Schneider Electric - Electrical installation guide 2009

B - Connection to the MV public distribution network 

Supply of power at medium voltage
B

Overhead line

All IT-earthed transformers, whether the neutral point is isolated or earthed through a medium impedance, are routinely provided with an overvoltage limiting device which will automatically connect the neutral point directly to earth if an overvoltage condition approaches the insulation-withstand level of the LV system. In addition to the possibilities mentioned above, several other ways in which these overvoltages can occur are described in Clause 3.1. This kind of earth-fault is very rare, and when does occur is quickly detected and cleared by the automatic tripping of a circuit-breaker in a properly designed and constructed installation. Safety in situations of elevated potentials depends entirely on the provision of properly arranged equipotential areas, the basis of which is generally in the form of a widemeshed grid of interconnected bare copper conductors connected to verticallydriven copper-clad(1) steel rods. The equipotential criterion to be respected is that which is mentioned in Chapter F dealing with protection against electric shock by indirect contact, namely: that the potential between any two exposed metal parts which can be touched simultaneously by any parts the body must never, under any circumstances, exceed 50 V in dry conditions, or 25 V in wet conditions. Special care should be taken at the boundaries of equipotential areas to avoid steep potential gradients on the surface of the ground which give rise to dangerous “step potentials”. This question is closely related to the safe earthing of boundary fences and is further discussed in Sub-clause 3.1.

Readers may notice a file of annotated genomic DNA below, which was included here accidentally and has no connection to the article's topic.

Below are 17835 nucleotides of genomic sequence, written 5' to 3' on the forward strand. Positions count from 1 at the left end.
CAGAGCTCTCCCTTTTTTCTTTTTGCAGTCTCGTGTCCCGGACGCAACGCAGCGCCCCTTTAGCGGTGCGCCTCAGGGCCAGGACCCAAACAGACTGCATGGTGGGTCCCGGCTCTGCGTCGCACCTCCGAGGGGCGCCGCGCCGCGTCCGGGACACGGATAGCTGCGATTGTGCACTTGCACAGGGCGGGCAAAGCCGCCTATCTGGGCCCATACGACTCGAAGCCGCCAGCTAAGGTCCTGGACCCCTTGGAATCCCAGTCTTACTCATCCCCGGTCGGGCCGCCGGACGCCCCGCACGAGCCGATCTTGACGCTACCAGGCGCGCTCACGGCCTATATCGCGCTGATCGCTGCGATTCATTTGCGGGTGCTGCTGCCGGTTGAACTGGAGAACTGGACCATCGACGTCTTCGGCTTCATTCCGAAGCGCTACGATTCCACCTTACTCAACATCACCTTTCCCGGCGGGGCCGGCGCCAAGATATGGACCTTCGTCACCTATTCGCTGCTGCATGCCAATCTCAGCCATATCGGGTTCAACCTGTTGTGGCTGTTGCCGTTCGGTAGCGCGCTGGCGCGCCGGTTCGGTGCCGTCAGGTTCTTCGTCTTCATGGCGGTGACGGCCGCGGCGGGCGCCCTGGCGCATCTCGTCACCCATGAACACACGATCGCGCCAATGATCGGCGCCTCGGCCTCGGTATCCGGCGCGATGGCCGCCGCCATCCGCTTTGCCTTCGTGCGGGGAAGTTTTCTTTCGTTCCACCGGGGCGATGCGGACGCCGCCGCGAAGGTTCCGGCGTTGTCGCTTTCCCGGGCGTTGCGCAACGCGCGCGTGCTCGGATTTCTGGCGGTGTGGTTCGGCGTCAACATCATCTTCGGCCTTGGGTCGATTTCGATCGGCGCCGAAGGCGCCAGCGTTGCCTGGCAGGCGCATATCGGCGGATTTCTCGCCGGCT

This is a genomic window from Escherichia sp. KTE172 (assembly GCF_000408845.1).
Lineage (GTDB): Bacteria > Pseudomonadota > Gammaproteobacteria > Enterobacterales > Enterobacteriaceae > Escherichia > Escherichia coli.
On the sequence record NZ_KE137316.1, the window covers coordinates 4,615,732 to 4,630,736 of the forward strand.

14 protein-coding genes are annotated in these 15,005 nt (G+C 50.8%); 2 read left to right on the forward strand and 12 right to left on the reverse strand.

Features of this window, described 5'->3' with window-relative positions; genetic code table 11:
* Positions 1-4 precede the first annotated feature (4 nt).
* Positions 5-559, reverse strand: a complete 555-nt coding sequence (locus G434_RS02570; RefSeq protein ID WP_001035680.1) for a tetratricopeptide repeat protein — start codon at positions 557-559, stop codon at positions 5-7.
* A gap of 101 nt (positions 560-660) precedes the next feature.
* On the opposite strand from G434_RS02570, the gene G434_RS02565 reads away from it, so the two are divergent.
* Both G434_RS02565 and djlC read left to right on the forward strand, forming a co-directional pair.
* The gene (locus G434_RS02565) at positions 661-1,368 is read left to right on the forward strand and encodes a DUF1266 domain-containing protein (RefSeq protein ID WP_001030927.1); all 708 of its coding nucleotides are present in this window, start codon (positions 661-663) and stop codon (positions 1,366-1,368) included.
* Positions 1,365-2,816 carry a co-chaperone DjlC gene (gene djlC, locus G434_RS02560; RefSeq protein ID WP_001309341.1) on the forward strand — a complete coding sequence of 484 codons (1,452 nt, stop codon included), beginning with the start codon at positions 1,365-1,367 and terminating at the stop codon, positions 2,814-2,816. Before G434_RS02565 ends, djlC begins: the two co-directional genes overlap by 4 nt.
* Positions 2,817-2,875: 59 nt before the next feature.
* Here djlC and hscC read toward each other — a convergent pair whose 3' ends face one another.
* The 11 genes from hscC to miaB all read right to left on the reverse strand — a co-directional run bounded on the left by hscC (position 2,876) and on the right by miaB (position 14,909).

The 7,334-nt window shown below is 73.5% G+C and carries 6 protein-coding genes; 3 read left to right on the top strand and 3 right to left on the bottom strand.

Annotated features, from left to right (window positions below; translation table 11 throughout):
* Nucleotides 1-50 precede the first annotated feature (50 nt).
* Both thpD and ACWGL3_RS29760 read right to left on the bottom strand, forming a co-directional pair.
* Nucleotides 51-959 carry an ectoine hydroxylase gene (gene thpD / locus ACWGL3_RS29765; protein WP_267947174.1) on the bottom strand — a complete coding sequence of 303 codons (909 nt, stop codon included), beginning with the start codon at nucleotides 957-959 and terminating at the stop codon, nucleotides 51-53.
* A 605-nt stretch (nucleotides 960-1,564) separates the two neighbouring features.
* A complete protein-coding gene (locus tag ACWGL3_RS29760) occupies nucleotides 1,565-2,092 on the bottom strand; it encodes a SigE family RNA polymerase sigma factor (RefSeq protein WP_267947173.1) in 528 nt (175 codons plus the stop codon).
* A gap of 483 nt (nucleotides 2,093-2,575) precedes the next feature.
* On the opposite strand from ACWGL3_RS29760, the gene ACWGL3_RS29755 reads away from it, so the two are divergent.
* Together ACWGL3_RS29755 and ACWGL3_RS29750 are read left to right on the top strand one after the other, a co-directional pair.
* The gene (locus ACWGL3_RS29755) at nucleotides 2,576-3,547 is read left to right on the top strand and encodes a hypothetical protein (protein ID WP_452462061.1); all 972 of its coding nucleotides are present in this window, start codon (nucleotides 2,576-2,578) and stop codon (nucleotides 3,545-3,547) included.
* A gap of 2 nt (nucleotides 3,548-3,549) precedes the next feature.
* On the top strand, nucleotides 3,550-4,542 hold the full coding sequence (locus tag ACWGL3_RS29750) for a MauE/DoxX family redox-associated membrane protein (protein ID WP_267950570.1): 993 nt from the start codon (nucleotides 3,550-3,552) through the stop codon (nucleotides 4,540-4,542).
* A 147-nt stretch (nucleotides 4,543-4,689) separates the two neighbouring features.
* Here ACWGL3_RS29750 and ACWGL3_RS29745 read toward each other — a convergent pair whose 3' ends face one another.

.2 Different MV service connections
According to the type of medium-voltage network, the following supply arrangements are commonly adopted.

Single-line service